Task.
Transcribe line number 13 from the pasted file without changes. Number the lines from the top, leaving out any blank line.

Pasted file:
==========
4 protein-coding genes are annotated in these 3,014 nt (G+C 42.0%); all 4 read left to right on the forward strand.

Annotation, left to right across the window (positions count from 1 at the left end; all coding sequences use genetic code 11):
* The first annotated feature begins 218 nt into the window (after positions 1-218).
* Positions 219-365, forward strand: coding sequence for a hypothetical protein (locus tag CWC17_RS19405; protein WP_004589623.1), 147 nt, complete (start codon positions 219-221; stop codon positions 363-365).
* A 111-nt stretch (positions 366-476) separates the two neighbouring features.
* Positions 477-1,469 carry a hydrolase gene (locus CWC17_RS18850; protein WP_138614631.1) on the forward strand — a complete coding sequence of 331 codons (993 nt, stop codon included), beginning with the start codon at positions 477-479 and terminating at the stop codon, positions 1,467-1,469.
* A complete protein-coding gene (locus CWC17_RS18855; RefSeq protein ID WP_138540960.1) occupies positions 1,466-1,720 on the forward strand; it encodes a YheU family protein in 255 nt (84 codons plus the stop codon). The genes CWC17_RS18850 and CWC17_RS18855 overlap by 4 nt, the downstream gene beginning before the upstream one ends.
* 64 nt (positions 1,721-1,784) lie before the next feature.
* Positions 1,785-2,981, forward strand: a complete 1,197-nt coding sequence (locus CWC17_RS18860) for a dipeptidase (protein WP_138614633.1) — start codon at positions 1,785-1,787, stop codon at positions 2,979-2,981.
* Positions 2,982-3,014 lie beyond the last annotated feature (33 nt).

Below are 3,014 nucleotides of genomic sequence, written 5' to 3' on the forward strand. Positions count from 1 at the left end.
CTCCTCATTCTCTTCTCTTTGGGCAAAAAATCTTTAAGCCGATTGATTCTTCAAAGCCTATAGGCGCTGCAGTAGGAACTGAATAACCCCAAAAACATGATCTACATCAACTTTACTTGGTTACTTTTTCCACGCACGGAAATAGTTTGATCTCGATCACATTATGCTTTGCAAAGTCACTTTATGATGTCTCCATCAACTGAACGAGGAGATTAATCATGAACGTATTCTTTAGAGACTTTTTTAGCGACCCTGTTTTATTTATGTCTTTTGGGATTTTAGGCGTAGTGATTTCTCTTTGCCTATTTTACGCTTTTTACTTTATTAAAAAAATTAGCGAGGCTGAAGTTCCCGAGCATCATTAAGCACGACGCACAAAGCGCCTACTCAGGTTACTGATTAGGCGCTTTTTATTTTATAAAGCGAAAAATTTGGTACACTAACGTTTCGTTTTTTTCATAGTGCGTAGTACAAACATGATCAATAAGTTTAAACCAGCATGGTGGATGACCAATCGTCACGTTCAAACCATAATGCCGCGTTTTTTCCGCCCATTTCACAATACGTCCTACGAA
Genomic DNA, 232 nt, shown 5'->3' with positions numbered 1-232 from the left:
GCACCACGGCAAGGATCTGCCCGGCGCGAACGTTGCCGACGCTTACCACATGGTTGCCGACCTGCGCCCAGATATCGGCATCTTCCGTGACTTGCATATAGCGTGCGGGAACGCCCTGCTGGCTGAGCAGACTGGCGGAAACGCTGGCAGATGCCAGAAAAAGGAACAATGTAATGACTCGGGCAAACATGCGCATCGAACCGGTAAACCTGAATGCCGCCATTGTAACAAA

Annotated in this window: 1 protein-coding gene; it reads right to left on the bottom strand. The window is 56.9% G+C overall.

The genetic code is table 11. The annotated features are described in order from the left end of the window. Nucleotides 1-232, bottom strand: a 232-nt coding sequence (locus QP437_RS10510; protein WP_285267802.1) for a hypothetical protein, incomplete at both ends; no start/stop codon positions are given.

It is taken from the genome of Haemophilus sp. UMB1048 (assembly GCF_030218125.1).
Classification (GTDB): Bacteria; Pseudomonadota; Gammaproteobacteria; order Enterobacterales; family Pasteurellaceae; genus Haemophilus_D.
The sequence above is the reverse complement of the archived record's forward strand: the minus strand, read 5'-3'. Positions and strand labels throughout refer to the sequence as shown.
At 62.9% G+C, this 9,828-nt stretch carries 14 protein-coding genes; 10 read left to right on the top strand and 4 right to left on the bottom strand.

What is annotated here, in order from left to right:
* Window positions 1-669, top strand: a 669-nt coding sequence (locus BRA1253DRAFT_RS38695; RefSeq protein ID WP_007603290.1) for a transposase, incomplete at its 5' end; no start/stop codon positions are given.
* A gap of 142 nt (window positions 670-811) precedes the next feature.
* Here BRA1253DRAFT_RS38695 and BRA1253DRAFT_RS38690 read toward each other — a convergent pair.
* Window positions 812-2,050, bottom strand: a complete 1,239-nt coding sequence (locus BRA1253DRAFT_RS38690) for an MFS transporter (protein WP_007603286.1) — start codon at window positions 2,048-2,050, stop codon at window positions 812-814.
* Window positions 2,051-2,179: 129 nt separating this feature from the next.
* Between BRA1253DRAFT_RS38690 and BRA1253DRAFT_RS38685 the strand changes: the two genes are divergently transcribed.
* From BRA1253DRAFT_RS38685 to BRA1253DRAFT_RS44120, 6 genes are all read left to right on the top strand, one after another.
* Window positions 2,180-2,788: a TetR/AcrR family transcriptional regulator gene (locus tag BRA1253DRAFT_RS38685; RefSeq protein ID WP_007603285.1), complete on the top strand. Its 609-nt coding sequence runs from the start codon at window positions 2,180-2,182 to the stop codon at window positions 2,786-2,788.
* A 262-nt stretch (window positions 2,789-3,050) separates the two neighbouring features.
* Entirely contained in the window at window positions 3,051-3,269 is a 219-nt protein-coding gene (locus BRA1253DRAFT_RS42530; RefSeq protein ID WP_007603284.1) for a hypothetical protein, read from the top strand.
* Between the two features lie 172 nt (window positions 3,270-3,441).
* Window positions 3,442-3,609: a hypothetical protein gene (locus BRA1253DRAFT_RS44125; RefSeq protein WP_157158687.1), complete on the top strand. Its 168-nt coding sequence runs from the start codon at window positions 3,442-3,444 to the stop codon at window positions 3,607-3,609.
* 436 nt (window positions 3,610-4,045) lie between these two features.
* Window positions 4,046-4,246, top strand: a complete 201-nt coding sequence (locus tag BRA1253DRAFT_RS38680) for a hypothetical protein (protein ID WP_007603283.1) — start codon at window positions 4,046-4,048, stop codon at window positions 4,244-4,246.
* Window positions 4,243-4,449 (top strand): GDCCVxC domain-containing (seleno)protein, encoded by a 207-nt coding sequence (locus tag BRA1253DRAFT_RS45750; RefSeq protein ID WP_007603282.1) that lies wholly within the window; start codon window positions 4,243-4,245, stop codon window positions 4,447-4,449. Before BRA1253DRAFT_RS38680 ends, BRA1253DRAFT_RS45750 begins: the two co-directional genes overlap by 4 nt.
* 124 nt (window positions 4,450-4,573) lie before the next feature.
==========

Genomic DNA, 232 nt, shown 5'->3' with positions numbered 1-232 from the left: